The true story that inspired the movie Black Hawk Down (with Super 6-1 crash footage)

 
 
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When Ridley Scott’s “Black Hawk Down” came out in 2001 it had all the features that make a great movie. As well as drama, tension and tragedy there were also some pretty amazing scenes featuring the now famous Black Hawk helicopters which gave the film its name.

The film tells the story of the Battle of Mogadishu also known as the Day of the Rangers after the elite group of US soldiers who were involved in the operation. It was adapted from a book by American journalist Mark Bowden – Black Hawk Down: a story of modern war.

Bowden had originally published a series of articles in the Philadelphia Enquirer telling the story of America’s attempt to intervene in the fighting between rival clans in Somalia with the objective of capturing the warlord Mohamed Farah Aidid who looked likely to take control of the country.

Somalia Super Six Six. Task Force Ranger: The Battle of Mogadishu, Oct. 3, 1993.
Somalia Super Six Six. Task Force Ranger: The Battle of Mogadishu, Oct. 3, 1993.

Background

Years of civil war had left Somalia in a fragile state. International attempts to alleviate the problems were being hampered by the political situation. Many people were starving because the energy and effort that should have gone into food production and gathering harvests went instead into fighting.

Organizations trying to provide humanitarian aid were in grave danger, so some of the international aid agencies were forced to withdraw assistance. When food supplies were delivered they were often stolen and used to feed the various militia groups – depending on which side managed to seize the goods first.

As a result, food supplies often failed to reach the many starving civilians for whom they were intended.

An improvised fighting vehicle in Mogadishu Photo Credit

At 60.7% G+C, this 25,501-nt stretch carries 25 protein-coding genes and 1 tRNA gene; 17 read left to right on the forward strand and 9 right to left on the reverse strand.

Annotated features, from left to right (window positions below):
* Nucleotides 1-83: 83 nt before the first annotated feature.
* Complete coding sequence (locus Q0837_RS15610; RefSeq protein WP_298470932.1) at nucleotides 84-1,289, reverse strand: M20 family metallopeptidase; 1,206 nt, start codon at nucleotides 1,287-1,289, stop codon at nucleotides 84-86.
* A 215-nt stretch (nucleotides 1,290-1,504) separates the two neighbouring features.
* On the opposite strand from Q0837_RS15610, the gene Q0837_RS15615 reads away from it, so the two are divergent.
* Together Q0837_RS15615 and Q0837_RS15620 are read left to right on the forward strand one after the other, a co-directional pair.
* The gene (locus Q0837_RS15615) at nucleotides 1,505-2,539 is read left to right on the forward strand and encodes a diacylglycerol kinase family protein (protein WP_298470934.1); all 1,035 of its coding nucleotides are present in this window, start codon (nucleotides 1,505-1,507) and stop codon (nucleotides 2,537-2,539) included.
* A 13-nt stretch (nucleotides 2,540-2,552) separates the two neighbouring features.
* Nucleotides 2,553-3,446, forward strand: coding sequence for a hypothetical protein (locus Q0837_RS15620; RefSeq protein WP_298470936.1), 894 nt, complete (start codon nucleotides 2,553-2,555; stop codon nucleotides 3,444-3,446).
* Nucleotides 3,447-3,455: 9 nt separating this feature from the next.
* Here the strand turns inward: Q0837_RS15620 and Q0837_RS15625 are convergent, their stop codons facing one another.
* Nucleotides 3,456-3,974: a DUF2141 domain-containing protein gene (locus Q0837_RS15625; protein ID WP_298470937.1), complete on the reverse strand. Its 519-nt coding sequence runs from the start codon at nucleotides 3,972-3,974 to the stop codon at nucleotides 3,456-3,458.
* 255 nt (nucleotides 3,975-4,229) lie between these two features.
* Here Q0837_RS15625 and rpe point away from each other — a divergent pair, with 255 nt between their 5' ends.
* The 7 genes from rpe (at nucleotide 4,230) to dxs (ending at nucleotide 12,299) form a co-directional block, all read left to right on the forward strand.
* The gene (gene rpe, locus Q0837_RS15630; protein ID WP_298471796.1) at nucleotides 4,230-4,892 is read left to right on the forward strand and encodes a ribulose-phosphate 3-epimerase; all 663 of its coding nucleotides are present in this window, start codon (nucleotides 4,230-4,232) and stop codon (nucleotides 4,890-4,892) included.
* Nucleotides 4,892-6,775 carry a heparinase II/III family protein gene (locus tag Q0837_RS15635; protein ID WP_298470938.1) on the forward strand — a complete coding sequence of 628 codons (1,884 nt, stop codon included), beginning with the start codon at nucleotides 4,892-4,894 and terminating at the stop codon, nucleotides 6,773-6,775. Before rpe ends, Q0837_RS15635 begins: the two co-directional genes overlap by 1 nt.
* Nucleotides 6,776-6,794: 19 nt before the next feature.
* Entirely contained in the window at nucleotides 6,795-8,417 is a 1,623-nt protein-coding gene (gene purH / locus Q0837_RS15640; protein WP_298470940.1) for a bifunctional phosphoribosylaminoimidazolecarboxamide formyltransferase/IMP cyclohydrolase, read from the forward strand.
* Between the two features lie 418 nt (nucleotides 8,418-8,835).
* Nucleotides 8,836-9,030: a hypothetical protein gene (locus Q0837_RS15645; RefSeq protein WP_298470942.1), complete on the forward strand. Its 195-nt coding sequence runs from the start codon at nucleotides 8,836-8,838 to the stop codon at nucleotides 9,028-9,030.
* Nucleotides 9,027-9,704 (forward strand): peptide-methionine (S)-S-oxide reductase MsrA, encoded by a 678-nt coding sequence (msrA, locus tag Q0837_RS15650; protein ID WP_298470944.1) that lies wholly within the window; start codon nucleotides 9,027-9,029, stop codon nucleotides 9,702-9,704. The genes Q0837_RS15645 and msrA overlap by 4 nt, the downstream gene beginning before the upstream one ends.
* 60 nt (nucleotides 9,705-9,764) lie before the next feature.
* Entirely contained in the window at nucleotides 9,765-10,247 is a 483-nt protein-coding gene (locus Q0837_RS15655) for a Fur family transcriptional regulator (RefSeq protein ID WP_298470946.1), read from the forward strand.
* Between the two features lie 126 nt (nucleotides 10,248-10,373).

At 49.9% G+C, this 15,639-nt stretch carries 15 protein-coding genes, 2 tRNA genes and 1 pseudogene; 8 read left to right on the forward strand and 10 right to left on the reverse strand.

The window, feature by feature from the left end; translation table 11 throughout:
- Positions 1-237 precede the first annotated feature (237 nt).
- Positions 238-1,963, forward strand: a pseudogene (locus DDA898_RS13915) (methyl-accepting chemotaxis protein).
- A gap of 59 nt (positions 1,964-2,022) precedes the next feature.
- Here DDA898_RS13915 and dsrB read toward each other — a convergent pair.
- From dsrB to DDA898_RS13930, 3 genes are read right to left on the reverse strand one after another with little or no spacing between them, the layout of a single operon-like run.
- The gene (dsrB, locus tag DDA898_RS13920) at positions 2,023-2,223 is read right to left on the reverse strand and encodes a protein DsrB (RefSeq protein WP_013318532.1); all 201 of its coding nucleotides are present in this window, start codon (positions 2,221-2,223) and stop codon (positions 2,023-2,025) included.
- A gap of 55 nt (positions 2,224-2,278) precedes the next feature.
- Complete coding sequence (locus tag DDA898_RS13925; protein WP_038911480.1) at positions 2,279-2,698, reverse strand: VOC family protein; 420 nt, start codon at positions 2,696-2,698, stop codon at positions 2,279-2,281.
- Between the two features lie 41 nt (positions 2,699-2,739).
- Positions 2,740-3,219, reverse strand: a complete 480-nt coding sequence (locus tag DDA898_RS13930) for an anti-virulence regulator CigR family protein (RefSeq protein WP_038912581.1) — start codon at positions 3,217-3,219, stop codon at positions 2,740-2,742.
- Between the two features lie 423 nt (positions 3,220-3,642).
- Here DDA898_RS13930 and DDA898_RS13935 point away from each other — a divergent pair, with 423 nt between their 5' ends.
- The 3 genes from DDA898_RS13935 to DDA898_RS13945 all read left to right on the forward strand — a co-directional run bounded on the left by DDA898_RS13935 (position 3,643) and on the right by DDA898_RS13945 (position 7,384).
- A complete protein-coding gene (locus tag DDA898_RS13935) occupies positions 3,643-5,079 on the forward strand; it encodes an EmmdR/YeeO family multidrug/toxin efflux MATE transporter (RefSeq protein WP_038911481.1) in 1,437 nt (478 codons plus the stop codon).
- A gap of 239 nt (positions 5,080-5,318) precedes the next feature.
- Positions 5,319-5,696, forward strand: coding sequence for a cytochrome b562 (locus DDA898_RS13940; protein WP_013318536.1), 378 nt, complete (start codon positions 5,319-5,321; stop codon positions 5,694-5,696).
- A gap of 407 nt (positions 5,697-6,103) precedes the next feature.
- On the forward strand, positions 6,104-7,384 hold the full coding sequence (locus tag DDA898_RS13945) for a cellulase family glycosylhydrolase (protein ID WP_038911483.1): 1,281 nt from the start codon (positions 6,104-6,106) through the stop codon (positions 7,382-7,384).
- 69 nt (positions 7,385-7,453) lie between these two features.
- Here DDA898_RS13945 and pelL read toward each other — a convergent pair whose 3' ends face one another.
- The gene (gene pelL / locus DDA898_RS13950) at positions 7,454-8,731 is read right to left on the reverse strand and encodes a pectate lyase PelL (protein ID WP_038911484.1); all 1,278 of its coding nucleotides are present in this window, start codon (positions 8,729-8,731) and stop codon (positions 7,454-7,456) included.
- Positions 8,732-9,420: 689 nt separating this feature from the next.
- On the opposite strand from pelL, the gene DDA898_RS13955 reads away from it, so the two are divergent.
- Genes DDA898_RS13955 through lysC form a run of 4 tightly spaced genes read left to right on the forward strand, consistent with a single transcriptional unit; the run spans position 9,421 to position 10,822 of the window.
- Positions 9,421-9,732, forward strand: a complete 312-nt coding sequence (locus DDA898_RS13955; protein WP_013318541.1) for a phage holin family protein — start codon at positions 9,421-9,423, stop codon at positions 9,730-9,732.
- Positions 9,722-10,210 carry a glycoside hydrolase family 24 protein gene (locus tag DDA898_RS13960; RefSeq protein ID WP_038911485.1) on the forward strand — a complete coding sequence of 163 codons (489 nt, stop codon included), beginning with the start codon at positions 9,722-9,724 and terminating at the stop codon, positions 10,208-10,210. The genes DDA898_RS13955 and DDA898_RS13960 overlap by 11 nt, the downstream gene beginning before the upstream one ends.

An improvised fighting vehicle in Mogadishu. By CT Snow – CC BY 2.0

It was not only international humanitarian efforts that were at risk. There was a UN military presence in the country, but their role was challenging and dangerous.

One of the events that brought the seriousness of the situation to international awareness was a firefight that led to the deaths of 20 Pakistani UN soldiers. On another occasion, 20 Somalian civilians were killed by a UN soldier who fired into a crowd in an attempt to restore order.

A long shot an abandoned Mogadishu Street known as the "Green Line". Foliage has grown up along the sidewalk on both sides of the street. An abandoned, burned out car is seen in the center of the frame. The street is the dividing line between North and South Mogadishu, and the warring clans. Members of the clans (not shown) tore down the roadblocks along the line in a show of unity. This mission is in direct support of Operation Restore Hope.
A long shot an abandoned Mogadishu Street known as the “Green Line”. Foliage has grown up along the sidewalk on both sides of the street. An abandoned, burned out car is seen in the center of the frame. The street is the dividing line between North and South Mogadishu, and the warring clans. Members of the clans (not shown) tore down the roadblocks along the line in a show of unity. This mission is in direct support of Operation Restore Hope.

The Campaign

By 1993 the country was in a state of crisis and America’s response was to train a group of highly skilled soldiers for a mission that they hoped would bring some stability to the country.

Two elite units, the Delta Force and the Army Rangers, combined their strength to form a group that would be known as Task Force Ranger. Their mission was to capture the warlord Aidid who was edging closer and closer to seizing power.

The Americans, although they were highly skilled and had more sophisticated weapons faced a number of disadvantages. They were not only fighting in unfamiliar territory; they were fighting in a very different kind of terrain.